Professor Archibald Sayce’s Patriarchal Palestine applies the (then) recent archaeological discoveries in Babylonia and Assyria to illustrate the biblical accounts of Genesis. The frontispiece map is particularly helpful, so I have extracted this and made is available as a separate download at various resolutions. This title, kindly provided by Book Aid, is in the public domain.
Archibald Henry Sayce [1846-1933], Patriarchal Palestine. London: SPCK, 1895. Hbk. pp.227.[Click to visit the main download page for this title]
Table of Contents
- List of Dynasties
- The land
- The People
- The Babylonians in Canaan, and the Egyptian Conquest
- The Patriarchs
- Egyptian Travellers in Canaan
- Canaanitish Culure and Religion
A few years ago the subject-matter of the present volume might have been condensed into a few pages. Beyond what we would gather from the Old Testament, we knew but little about the history and geography of Canaan before the age of its conquest by the Israelites. Thanks, however, to the discovery and decipherment of the ancient monuments of Babylonia and Assyria, of Egypt and of Palestine, all this is now changed. A flood of light has been poured upon the earlier history of the country and its inhabitants, and though we are still only at the beginning of our discoveries we can already sketch the outlines of Canaanitish history, and even fill them in here and there.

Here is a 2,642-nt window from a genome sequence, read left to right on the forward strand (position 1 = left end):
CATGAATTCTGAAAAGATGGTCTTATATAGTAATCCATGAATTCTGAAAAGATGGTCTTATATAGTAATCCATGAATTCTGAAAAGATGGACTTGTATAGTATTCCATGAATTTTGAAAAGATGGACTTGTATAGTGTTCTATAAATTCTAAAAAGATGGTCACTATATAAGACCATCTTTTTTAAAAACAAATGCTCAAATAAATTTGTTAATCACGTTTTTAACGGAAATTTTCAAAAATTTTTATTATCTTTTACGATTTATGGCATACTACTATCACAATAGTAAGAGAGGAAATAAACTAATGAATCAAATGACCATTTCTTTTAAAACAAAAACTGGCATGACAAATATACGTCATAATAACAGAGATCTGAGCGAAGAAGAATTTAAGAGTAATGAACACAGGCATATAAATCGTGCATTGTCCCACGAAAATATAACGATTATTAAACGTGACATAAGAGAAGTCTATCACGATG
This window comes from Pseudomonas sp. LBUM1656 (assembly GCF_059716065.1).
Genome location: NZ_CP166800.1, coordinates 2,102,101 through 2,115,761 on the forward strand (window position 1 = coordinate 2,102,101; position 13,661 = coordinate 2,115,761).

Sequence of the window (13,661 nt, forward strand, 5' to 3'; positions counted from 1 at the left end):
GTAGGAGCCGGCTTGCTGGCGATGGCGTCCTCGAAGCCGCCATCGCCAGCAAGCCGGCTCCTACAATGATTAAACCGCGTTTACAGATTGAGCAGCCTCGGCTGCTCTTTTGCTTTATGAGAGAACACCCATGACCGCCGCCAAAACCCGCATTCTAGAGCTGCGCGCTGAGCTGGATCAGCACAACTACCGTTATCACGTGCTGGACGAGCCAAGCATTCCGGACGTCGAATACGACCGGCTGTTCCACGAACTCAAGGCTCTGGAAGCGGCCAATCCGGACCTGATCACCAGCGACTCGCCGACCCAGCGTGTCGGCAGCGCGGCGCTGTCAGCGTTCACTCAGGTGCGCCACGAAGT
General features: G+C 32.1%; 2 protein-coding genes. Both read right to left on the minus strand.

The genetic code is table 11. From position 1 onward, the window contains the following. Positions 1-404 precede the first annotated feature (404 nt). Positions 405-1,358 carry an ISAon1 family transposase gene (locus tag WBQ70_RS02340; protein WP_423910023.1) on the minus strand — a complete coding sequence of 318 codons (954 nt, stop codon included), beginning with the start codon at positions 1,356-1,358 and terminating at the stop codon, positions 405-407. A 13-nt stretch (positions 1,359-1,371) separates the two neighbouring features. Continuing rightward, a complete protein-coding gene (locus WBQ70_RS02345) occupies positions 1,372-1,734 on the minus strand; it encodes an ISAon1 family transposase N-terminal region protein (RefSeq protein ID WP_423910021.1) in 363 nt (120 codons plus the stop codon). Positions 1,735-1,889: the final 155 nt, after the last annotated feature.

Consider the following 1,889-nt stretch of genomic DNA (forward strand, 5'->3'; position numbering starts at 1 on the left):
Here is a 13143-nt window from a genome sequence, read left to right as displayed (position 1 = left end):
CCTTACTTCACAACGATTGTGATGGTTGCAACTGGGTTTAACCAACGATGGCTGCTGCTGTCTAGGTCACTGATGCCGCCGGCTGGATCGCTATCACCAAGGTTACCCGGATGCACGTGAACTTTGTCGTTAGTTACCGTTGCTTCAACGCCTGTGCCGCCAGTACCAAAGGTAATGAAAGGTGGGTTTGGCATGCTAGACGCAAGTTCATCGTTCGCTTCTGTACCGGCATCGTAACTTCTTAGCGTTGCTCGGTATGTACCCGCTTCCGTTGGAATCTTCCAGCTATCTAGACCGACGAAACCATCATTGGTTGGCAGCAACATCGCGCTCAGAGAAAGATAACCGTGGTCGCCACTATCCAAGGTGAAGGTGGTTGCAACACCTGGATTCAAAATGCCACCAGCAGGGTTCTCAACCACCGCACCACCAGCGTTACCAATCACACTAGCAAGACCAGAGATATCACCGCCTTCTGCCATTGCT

Throughout I have assumed that in the narrative of the Pentateuch we have history and not fiction. Indeed the archaeologist cannot do otherwise. Monumental research is making it clearer every day that the scepticism of the so-called “higher criticism ” is not justified in fact. Those who would examine the proofs of this must turn to my book on The Higher Criticism and the Verdict of the Monuments.